18 January 1999

The Lawyer

  • A battalion of sorrows

    18-Jan-1999

    Spare a thought for the Director of Public Prosecutions. The image of his service is in tatters and morale is at an all-time low. Now, faced with the Herculean task of implementing reform, half his chief crown prosecutors have quit. Surely things can only get better. Robert Mendick reports.David Calvert-Smith admits to suffering sleepless nights as he attempts to reorganise the Crown Prosecution Service (CPS) for the third time in its short history.

  • A system in disrepair

    18-Jan-1999

    IN ITS drive to stand out from the crowd, one firm of solicitors is using a new marketing strategy. According to Manchester City Council, the firm employs a man to sit under an umbrella by various pubs in the city’s Newton Heath area. He holds a board covered in pictures of council houses in disrepair. And on each picture is a price tag showing how much compensation the damage is worth. The man takes the names and addresses of potential clients and then passes them on to the firm.

  • A terrier from Yorkshire

    18-Jan-1999

    Leigh, Day & Co senior partner Martyn Day originally thought the compensation claims of Japanese prisoners of war (PoW) was an "old fogeys" issue. Now he is on the verge of persuading the UK government into action which would force Japan into an embarrassing backtrack.Day changed his mind after a visit almost six years ago from his uncle, Jack Gott, a Japanese PoW whose experiences in Singapore between 1942 and 1945 are still not discussed in Day's family. Gott asked ...

  • Andrew Price, Newcastle United's director of legal affairs and company secretary, is returning to the Leeds practice of Dibb Lupton Alsop as a partner in the corporate group

    18-Jan-1999

    Andrew Price, Newcastle United's director of legal affairs and company secretary, is returning to the Leeds practice of Dibb Lupton Alsop as a partner in the corporate group. Price will continue to deal with Newcastle United's legal work.Catherine Ghosh is leaving her post as director of mergers and acquisitions at KPMG to join Bird & Bird as a partner in the firm's ...

  • BA pilots in damages claim

    18-Jan-1999

    The British Airlines Pilots Association faces a High Court damages claim for alleged breach of contract following British Airways' takeover of Dan Air in 1992. Pilot Martin Greathurst's action, on behalf of himself and other pilots, who were members of an organisation formed after the take-over along with former Dan Air pilots are claiming, among other things, damages for alleged breach of terms of a memo of agreement and merger procedure adopted in 1982. ...

  • Bakers to rival Clifford Chance in Dusseldorf

    18-Jan-1999

    Baker & McKenzie is to open a new office in Germany to accommodate a rapidly expanding market.The office will open in Dusseldorf on 1 April and will be the firm's fourth office in Germany's regionalised market and its 60th worldwide.Baker & McKenzie's objective is to fight its way back up the ratings. In the past 10 years, the firm has fallen from sixth ...

  • Bar Council prepares to fight for compulsory subscriptions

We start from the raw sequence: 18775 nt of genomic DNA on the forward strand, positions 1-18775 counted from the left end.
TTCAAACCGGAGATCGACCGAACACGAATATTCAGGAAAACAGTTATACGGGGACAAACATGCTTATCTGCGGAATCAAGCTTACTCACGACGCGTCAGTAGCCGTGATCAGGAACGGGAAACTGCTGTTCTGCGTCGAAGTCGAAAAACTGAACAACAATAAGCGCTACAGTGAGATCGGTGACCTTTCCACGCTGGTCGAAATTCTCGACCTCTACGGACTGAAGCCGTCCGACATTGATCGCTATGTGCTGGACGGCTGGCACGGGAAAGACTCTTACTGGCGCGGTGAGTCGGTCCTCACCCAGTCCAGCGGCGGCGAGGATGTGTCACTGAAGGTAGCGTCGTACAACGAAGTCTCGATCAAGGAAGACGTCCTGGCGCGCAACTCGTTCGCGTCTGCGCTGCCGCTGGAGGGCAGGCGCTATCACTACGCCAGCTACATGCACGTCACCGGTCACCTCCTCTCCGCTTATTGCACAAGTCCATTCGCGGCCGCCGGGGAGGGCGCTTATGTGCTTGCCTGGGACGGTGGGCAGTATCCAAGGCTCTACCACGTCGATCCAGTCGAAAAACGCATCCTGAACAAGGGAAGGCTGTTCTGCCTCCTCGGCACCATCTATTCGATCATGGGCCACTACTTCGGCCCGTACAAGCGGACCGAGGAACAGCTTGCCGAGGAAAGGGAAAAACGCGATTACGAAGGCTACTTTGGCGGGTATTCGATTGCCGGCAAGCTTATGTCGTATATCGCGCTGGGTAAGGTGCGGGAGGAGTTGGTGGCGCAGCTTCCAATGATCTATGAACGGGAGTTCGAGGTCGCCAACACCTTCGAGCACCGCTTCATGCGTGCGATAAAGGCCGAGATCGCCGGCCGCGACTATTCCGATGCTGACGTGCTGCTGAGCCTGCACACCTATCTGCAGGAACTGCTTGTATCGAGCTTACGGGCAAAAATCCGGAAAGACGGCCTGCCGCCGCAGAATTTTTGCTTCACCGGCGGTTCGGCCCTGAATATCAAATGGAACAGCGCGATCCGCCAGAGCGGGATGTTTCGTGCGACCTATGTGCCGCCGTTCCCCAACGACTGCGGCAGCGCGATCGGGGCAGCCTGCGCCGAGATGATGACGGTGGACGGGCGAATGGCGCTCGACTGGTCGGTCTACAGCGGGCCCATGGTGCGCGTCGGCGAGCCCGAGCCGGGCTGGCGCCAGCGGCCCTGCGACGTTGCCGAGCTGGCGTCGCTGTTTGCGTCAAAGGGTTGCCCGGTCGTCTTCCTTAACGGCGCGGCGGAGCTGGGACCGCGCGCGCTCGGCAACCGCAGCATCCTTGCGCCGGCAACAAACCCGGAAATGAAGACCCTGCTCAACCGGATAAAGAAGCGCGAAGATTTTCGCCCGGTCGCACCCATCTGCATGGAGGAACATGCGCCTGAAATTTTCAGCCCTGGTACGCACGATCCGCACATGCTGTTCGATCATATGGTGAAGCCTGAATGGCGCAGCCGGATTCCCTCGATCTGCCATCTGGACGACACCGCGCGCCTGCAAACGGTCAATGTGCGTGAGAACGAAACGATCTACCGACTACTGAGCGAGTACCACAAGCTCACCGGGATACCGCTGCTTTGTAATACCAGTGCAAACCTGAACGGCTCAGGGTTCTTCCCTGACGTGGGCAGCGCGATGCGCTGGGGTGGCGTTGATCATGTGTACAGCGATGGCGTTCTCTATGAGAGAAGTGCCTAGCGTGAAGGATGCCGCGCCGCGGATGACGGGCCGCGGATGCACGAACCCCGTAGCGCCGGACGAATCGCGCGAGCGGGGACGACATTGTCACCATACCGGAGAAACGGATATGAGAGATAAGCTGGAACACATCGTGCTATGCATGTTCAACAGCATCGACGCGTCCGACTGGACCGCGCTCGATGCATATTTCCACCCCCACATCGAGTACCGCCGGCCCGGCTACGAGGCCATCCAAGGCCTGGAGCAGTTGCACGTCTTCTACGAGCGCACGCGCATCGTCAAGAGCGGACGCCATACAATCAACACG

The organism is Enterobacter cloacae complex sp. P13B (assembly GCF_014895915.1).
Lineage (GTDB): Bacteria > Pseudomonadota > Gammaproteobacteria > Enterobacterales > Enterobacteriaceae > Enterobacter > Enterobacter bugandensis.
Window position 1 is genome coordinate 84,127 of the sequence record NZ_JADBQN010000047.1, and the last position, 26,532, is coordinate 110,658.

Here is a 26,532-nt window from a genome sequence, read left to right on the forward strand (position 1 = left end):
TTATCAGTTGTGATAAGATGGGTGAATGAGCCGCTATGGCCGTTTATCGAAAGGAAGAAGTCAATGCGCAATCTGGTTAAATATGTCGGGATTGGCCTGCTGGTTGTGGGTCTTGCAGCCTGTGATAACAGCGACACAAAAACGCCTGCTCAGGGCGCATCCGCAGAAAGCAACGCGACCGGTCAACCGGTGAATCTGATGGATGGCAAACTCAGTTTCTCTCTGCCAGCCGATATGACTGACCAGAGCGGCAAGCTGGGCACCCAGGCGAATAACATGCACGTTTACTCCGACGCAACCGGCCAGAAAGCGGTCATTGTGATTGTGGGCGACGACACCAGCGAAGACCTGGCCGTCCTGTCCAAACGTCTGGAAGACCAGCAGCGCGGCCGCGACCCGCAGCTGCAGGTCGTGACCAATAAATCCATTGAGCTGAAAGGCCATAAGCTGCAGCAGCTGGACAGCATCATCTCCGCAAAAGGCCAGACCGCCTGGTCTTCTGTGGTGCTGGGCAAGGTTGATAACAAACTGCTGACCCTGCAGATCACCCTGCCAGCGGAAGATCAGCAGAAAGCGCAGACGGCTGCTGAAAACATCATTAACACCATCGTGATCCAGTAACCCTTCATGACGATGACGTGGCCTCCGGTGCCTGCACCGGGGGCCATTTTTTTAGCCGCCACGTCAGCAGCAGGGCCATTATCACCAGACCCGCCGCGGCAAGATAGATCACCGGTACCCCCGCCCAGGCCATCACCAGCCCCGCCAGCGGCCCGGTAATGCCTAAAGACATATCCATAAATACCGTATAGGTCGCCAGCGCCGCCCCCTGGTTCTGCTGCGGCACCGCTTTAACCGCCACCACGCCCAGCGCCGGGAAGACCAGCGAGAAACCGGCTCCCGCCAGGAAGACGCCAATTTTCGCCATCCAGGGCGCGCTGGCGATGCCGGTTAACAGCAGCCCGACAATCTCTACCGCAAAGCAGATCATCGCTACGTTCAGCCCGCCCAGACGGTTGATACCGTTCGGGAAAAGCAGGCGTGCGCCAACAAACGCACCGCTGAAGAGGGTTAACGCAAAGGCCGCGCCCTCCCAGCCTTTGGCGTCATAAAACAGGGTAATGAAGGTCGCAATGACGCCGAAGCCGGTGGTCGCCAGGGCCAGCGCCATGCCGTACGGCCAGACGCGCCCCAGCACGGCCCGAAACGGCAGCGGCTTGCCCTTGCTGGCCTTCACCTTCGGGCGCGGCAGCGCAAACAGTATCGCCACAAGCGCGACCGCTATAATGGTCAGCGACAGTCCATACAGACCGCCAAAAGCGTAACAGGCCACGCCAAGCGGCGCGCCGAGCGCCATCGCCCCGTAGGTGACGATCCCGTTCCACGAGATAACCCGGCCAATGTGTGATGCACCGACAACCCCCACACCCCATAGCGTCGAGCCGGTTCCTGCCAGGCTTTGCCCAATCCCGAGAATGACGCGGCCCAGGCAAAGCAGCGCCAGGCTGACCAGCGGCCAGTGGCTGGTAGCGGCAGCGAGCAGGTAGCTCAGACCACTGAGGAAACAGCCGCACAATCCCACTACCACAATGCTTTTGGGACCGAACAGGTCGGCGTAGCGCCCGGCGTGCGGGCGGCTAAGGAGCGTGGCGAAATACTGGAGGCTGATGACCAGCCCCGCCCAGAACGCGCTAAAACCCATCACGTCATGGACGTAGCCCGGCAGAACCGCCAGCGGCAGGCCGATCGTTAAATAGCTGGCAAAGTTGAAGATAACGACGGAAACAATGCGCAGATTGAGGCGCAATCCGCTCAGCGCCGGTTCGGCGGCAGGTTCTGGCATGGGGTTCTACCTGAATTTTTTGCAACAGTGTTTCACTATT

18-Jan-1999

    The Bar Council is requesting an amendment to the Access to Justice Bill, making subscriptions to the body compulsory.Raising membership from 90 to 100 per cent will have obvious economic advantages and will strengthen the institution generally, says the Bar.However, it faces stiff opposition, particularly from the employed and non-practising Bar, of whom there are more than 9,000 members.Chairwoman of the Bar Association for Commerce, Finance & Industry ...

  • Block LPCs planned for law colleges

    18-Jan-1999

    The College of Law is planning to abandon its part-time Legal Practice Course (LPC) at two sites in favour of a block learning system.The course, which runs one weekend a month over two years at the same cost as a part-time course, will be implemented at the College of Law's Chester and York institutes subject to final approval by the LPC board at the Law Society, expected in February.Maurice Cook, director of external affairs at De Montfort University, ...

  • Britain's judges are the toughest in Europe, says report

    18-Jan-1999

    The Home Office is being called upon to review sentencing policy following a report which shows Britain's judges are the most severe in Europe.The report issued by the National Association for the Care and Resettlement of Offenders (NACRO) shows English and Scottish judges favour longer jail terms than their counterparts from other European countries, with Denmark and the Netherlands proving the most lenient.US judges handed out the harshest sentences.

  • British Telecom

    18-Jan-1999

    British Telecom has one of the FTSE100’s largest and most dynamic in-house legal functions. The team comprises around 100 lawyers with diverse specialisms tailored towards serving a fiercely competitive international market.

  • Building soc loses home income plan claim case

    18-Jan-1999

    An attempt by the West Bromwich Building Society to claim compensation for losses that it incurred by the mis-selling of Home Income Plans has failed.The building society, alongside other financial institutions in the 1980s, promoted and provided mortgage advances as part of the Home Income Plan that was sold by independent financial advisers (IFA).However, while the Investors Compensation Scheme (ICA) and individuals attempted to recover losses from the West ...

  • Burn to join College of Law

    18-Jan-1999